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why function got dictionary

Hi,

I am seeking an explanation for following:

Python 2.5.2 (r252:60911, Apr 8 2008, 21:49:41)
[GCC 4.2.3 (Ubuntu 4.2.3-2ubuntu7)] on linux2
Type "help", "copyright", "credits" or "license" for more information.
>>def g(): return
....
>>g.__dict__
{}

Q: why function got dictionary? What it is used for?
Thx, Andy
Jun 27 '08 #1
10 936
AlFire wrote:
Hi,

I am seeking an explanation for following:

Python 2.5.2 (r252:60911, Apr 8 2008, 21:49:41)
[GCC 4.2.3 (Ubuntu 4.2.3-2ubuntu7)] on linux2
Type "help", "copyright", "credits" or "license" for more information.
>>def g(): return
...
>>g.__dict__
{}

Q: why function got dictionary? What it is used for?
because it is an object, and you can do e.g.

g.exposed = True

or similar stuff.

Diez
Jun 27 '08 #2
On 17 avr, 16:06, AlFire <spamgrinder.tryla...@gmail.comwrote:
Hi,

I am seeking an explanation for following:

Python 2.5.2 (r252:60911, Apr 8 2008, 21:49:41)
[GCC 4.2.3 (Ubuntu 4.2.3-2ubuntu7)] on linux2
Type "help", "copyright", "credits" or "license" for more information.
>>def g(): return
...
>>g.__dict__
{}

Q: why function got dictionary? What it is used for?
A: everything (or almost) in Python is an object. Including functions,
classes, modules etc.
Jun 27 '08 #3
Diez B. Roggisch wrote:
>>
Q: why function got dictionary? What it is used for?

because it is an object, and you can do e.g.
you mean an object in the following sense?
>> isinstance(g,object)
True
where could I read more about that?

Andy
Jun 27 '08 #4
AlFire wrote:
Diez B. Roggisch wrote:
>>>
Q: why function got dictionary? What it is used for?

because it is an object, and you can do e.g.

you mean an object in the following sense?
>> isinstance(g,object)
True
Yes.
>
where could I read more about that?
I don't know. But essentially _everything_ in python is an object. Some of
them lack a __dict__ - e.g. int and float and such - for optimization
reasons. But apart from that, you can treat everything as an object.

Diez
Jun 27 '08 #5
AlFire <sp******************@gmail.comwrote:
>Diez B. Roggisch wrote:
>>>
Q: why function got dictionary? What it is used for?

because it is an object, and you can do e.g.

you mean an object in the following sense?
> isinstance(g,object)
True

where could I read more about that?
This is a very useful feature. As just one example, the CherryPy web
server framework lets you define a class to handle one directory in a web
site, where each page is mapped to member functions. However, you also
need to include support functions that should not be exposed as web pages.
To do that, you just add an "exposed" attribute to the function:

class MyWebPage:
...
def index( self, ... ):
pass
index.exposed = 1

def notExposed( self, ... ):
pass

def request( self, ... ):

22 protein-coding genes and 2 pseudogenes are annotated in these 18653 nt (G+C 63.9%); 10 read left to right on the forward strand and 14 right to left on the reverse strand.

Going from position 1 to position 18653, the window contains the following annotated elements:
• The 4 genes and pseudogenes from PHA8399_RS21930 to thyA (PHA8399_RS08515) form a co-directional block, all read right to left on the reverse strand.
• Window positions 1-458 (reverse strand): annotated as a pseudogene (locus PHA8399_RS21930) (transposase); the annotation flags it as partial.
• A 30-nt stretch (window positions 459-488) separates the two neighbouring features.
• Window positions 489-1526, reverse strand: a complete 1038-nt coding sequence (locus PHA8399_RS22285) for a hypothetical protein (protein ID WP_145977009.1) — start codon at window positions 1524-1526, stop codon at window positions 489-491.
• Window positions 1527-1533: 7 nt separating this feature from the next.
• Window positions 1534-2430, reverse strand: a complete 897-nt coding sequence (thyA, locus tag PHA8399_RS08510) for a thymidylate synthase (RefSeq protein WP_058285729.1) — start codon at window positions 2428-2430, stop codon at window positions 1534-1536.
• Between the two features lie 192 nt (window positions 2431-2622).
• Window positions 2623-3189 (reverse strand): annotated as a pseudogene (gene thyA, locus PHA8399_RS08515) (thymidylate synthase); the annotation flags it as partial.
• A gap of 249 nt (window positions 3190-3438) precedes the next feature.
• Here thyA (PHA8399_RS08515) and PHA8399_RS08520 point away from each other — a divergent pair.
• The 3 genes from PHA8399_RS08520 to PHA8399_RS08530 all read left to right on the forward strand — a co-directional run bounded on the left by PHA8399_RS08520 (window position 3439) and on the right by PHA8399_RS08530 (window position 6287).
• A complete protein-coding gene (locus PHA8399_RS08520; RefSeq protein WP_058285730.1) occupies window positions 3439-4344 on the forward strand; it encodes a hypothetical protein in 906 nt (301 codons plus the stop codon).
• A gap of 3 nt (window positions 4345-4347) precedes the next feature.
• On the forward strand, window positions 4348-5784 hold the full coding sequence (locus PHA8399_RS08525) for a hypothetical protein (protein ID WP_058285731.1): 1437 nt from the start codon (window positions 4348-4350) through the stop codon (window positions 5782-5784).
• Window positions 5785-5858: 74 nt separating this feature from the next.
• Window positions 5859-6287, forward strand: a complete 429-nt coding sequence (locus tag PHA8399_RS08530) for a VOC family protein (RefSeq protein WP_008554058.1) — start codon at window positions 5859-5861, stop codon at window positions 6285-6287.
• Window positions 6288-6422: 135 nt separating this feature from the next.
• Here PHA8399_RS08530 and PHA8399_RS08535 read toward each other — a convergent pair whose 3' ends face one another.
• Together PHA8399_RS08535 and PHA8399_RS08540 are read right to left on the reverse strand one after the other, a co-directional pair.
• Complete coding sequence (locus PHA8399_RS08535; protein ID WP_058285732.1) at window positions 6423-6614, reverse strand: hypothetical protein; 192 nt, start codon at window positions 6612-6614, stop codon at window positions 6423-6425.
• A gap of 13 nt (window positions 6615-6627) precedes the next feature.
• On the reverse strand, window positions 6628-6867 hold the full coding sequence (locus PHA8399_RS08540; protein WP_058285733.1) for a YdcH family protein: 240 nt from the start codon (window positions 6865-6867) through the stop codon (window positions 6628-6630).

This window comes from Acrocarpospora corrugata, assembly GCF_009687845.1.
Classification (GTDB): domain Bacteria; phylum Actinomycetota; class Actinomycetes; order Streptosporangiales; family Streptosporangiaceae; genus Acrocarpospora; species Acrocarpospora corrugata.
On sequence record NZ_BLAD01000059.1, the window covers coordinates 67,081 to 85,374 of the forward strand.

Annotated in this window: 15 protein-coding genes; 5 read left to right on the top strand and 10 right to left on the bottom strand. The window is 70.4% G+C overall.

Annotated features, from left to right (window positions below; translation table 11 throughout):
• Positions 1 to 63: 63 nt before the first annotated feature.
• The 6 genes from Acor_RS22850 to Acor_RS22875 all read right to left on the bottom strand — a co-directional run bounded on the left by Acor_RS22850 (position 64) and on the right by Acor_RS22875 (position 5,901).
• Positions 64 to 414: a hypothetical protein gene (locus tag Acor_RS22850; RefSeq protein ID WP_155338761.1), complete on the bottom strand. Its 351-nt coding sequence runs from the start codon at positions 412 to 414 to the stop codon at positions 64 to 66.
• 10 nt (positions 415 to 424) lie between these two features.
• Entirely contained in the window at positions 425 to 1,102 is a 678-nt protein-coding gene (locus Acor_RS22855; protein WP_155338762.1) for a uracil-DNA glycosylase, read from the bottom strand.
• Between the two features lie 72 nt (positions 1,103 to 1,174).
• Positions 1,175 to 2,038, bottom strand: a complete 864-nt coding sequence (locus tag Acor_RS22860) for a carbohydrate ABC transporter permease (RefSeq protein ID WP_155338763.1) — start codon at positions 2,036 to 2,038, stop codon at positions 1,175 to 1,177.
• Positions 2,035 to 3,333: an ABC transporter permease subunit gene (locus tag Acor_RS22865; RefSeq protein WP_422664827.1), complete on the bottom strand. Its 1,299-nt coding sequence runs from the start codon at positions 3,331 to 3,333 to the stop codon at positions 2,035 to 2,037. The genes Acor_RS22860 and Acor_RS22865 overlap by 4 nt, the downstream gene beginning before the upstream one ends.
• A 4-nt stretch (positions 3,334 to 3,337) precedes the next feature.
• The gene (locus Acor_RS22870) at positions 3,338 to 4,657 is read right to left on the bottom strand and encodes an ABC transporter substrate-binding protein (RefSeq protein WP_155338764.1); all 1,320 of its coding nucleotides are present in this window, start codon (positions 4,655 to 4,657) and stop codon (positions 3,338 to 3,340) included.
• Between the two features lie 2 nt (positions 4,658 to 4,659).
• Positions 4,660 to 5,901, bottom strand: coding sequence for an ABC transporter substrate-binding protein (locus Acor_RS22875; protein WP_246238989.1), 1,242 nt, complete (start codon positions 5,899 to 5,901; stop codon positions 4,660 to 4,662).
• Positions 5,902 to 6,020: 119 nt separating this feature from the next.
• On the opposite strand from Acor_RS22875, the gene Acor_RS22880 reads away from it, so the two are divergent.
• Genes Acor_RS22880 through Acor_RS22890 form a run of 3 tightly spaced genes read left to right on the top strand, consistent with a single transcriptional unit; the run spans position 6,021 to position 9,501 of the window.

pass
request.exposed = 1
--
Tim Roberts, ti**@probo.com
Providenza & Boekelheide, Inc.
Jun 27 '08 #6
br*****************@gmail.com schrieb:
A: everything (or almost) in Python is an object. Including functions,
classes, modules etc.
Everything you can access from or through Python code must be an object.
Every object has at least a type and a reference count.

Christian

Jun 27 '08 #7
On Apr 17, 4:06 pm, AlFire <spamgrinder.tryla...@gmail.comwrote:
Q: why function got dictionary? What it is used for?
As previously mentioned, a function has a __dict__ like (most) other
objects.

You can e.g. use it to create static variables:

int foobar()
{
static int i = 0;
return i++;
}

is roughly equivalent to:

def foobar():
foobar.i += 1
return foobar.i
foobar.i = 0



Jun 27 '08 #8
On 19 avr, 19:39, sturlamolden <sturlamol...@yahoo.nowrote:
On Apr 17, 4:06 pm, AlFire <spamgrinder.tryla...@gmail.comwrote:
Q: why function got dictionary? What it is used for?

As previously mentioned, a function has a __dict__ like (most) other
objects.

You can e.g. use it to create static variables:

int foobar()
{
static int i = 0;
return i++;

}

is roughly equivalent to:

def foobar():
foobar.i += 1
return foobar.i
foobar.i = 0
barfoo = foobar
foobar = lambda x : x

And boom.

'static' variables are better implemented using either closures,
mutable default arguments or custom callable types.
Jun 27 '08 #9
On Apr 19, 8:33 pm, "bruno.desthuilli...@gmail.com"
<bruno.desthuilli...@gmail.comwrote:
barfoo = foobar
foobar = lambda x : x

And boom.
That's why I used the qualifier 'roughly equivalent' and not simply
'equivalent'.
Jun 27 '08 #10
En Thu, 17 Apr 2008 11:06:08 -0300, AlFire <sp******************@gmail.comescribió:
Q: why function got dictionary? What it is used for?
If you want more details, see PEP 232 that introduced function writable attributes in Python 2.1: http://www.python.org/dev/peps/pep-0232/

--
Gabriel Genellina

Jun 27 '08 #11

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